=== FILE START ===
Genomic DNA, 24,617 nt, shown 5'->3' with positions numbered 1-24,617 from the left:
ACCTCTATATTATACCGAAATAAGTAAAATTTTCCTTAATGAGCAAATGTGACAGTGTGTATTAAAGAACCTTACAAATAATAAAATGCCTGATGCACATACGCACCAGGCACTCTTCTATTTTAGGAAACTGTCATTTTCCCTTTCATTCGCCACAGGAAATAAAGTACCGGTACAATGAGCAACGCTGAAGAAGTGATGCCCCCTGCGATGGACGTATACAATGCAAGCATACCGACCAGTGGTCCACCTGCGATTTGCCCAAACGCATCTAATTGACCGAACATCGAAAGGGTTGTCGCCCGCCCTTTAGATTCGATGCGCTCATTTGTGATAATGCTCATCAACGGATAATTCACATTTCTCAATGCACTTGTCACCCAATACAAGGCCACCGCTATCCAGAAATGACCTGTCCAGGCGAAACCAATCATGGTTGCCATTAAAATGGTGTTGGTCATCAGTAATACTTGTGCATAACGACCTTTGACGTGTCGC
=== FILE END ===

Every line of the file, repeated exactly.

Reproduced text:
Genomic DNA, 24,617 nt, shown 5'->3' with positions numbered 1-24,617 from the left:
ACCTCTATATTATACCGAAATAAGTAAAATTTTCCTTAATGAGCAAATGTGACAGTGTGTATTAAAGAACCTTACAAATAATAAAATGCCTGATGCACATACGCACCAGGCACTCTTCTATTTTAGGAAACTGTCATTTTCCCTTTCATTCGCCACAGGAAATAAAGTACCGGTACAATGAGCAACGCTGAAGAAGTGATGCCCCCTGCGATGGACGTATACAATGCAAGCATACCGACCAGTGGTCCACCTGCGATTTGCCCAAACGCATCTAATTGACCGAACATCGAAAGGGTTGTCGCCCGCCCTTTAGATTCGATGCGCTCATTTGTGATAATGCTCATCAACGGATAATTCACATTTCTCAATGCACTTGTCACCCAATACAAGGCCACCGCTATCCAGAAATGACCTGTCCAGGCGAAACCAATCATGGTTGCCATTAAAATGGTGTTGGTCATCAGTAATACTTGTGCATAACGACCTTTGACGTGTCGC